Biological Viruses are Certainly Living-Things and Switching off Genomic Metabolism


Biological viruses had been concluded that they were nonliving-things whereas some scientists stated that they were transitional things between living-things and nonliving-things. Biological viruses are very tiny organisms with their diameters in nanometers level. They exist everywhere, such like in air, soil, plant and animal body. Biological viruses consist of a protein shell that is referred to as capsid, and a genome made of DNA or RNA, which is tucked inside the capsid. Depending on the type of species, they may also have an envelope made of lipid membrane. Biological viruses possess the genome that performs transformative, reproductive, perpetuative, speciation, and evolution functions. Having these visible scientific truths in mind, biological viruses are certainly living-things. Biological viruses kill (switch off the genomic metabolism of) their target cells and then their genomic metabolism digests the internal contents of the dead/killed target cells into absorbable monomers so as to transform into viruses of their kind; by sequencing the monomers such as amino acids and nucleotides resulted from digestion of nutritive substances, in the form of viral biomass. In other words, after killing (switching off the genomic metabolism of) a target cell the transformation part involoves: (i) digesting the biological polymer molecules of the target cell into their absorbable monomers, and  (ii) sequencing the absorbable monomers resulted from digestion, in the form of viral polymers that is predetermined by the coded information/directives present in the genome of the virus which entered the target cell. The mechanism of these events is similar to the action of a team of lions which kill (switch off genomic metabolism of) a buffalo before eating the flesh of the killed buffalo in order to transform the flesh (biomass) of buffalo by the genomic metabolism of lions into lions (biomass of lions). The genomic metabolism of the eater organism also transforms the taste & strength of softness for digestibility as a type of flesh (biomass) into the characteristic taste & strength of softness of the eater/predator species’s  biological polymer molecules or flesh. The term genomic metabolism (metabolism of a genome) means a series of chemical reactions between the genome of a living-thing (i.e., of a species) and its nutritive substances in its compatible environment. An individual living-thing is said alive if and only if its genomic metabolism is going on. A dead, killed, or a body with switched off genomic metabolism is a living-thing in which metabolism of a genome has completely stopped and hence, it is not alive but dead/killed. What happens to the dead body of a living-thing is being digested or decomposed into absorbable monomers and or into inorganic compounds for the circulation of materials in the ecosystem. Switching off the genomic metabolism of a biological virus means killing that virus ; switching off the genomic metabolism of a cell means killing that cell; whereas switching off the genomic metabolism of a multicellular prey by a predator means killing that prey (eg., a buffalo is killed by a lion, or an impala is killed by a python). What follows after killing is: (i) digesting the internal polymers of the target cell (if the killer is a biological virus or a single-celled organism) into absorbable monomers and or into inorganic compounds, or (ii) ingesting, and digesting of polymers of the prey (if the killer is a  multicellular organism) into absorbable monomers and or into inorganic compounds for circulation of materials in the ecosystem. Genomic metabolism of a biological virus is capable of killing a single-celled organism directly and a multicellular organism indirectly.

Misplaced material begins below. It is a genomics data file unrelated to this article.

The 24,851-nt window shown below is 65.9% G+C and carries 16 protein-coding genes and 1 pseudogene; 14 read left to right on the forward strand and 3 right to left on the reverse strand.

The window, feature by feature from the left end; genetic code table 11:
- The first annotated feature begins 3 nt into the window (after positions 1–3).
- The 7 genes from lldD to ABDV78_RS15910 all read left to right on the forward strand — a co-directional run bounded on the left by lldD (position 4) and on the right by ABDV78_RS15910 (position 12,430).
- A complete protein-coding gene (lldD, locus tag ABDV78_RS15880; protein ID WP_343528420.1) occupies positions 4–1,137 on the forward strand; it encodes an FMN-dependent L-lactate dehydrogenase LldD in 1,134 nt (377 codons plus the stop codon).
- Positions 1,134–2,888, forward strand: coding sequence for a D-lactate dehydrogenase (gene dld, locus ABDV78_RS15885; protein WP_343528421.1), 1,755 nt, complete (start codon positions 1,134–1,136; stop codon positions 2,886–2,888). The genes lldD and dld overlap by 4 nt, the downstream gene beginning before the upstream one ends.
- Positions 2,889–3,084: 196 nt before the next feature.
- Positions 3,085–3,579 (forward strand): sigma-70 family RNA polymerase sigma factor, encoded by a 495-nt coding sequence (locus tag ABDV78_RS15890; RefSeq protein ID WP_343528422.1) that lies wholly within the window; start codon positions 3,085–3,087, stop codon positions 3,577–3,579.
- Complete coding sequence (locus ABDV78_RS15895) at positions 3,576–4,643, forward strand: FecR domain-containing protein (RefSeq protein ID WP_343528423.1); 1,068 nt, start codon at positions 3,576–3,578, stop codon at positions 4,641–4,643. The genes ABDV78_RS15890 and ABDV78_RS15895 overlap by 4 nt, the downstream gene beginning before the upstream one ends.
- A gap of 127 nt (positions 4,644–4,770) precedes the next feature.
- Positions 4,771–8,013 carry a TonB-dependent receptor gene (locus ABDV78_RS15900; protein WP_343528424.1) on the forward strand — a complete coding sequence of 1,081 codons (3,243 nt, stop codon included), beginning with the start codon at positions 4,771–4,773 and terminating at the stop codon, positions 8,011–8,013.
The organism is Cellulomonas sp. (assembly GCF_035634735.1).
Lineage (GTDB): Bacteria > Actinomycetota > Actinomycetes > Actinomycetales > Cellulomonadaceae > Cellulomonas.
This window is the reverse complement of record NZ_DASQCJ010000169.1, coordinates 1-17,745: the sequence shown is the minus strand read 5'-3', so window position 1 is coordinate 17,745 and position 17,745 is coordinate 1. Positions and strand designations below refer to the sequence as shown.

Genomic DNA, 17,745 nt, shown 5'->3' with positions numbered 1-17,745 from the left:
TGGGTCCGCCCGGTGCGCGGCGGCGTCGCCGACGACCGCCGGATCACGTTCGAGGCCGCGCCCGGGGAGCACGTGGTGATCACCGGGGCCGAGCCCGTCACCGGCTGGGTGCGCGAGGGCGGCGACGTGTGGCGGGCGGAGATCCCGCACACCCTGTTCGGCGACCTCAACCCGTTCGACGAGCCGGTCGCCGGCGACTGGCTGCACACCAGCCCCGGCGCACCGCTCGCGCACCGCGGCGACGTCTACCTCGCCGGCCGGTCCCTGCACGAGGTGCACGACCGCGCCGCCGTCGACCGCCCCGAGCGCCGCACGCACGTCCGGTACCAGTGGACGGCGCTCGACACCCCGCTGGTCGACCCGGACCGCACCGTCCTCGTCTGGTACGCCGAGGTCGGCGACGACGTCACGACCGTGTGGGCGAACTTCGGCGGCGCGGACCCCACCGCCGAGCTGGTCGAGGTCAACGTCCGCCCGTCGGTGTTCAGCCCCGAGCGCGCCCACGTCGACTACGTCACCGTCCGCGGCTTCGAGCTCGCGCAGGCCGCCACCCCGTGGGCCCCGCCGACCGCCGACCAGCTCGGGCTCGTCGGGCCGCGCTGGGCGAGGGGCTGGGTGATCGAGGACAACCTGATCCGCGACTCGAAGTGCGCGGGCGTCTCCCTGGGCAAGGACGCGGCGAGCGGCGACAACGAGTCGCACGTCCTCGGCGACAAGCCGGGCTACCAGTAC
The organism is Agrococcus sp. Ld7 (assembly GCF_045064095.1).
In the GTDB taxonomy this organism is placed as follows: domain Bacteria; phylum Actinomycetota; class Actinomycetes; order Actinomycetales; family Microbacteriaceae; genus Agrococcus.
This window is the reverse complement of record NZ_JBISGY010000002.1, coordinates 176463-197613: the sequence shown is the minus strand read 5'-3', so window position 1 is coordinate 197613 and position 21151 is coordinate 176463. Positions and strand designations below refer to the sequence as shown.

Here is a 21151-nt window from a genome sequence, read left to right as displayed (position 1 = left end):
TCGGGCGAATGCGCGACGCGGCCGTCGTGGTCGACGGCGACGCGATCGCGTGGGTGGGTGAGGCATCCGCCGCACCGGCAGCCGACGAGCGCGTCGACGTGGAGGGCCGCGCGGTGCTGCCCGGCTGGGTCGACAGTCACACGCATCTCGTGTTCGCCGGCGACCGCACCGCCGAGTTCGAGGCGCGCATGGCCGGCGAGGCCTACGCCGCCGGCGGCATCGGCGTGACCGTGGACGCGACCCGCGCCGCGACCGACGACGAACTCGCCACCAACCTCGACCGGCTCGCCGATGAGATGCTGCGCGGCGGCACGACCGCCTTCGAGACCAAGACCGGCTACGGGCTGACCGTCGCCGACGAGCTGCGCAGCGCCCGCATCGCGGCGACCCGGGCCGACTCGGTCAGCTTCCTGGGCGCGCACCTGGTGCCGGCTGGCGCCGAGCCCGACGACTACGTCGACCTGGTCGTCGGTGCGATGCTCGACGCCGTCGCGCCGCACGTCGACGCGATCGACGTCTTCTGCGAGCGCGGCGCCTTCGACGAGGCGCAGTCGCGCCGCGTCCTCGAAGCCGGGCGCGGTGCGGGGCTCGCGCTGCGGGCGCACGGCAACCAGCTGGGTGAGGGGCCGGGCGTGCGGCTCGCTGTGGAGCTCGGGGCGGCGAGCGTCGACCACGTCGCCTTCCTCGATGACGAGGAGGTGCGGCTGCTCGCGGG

Keywords: Absorbable Monomers, Alive, Biological Viruses, Dead, Digestion, Genomic Metabolism, Switching off Genomic Metabolism

Article Review Status: Published

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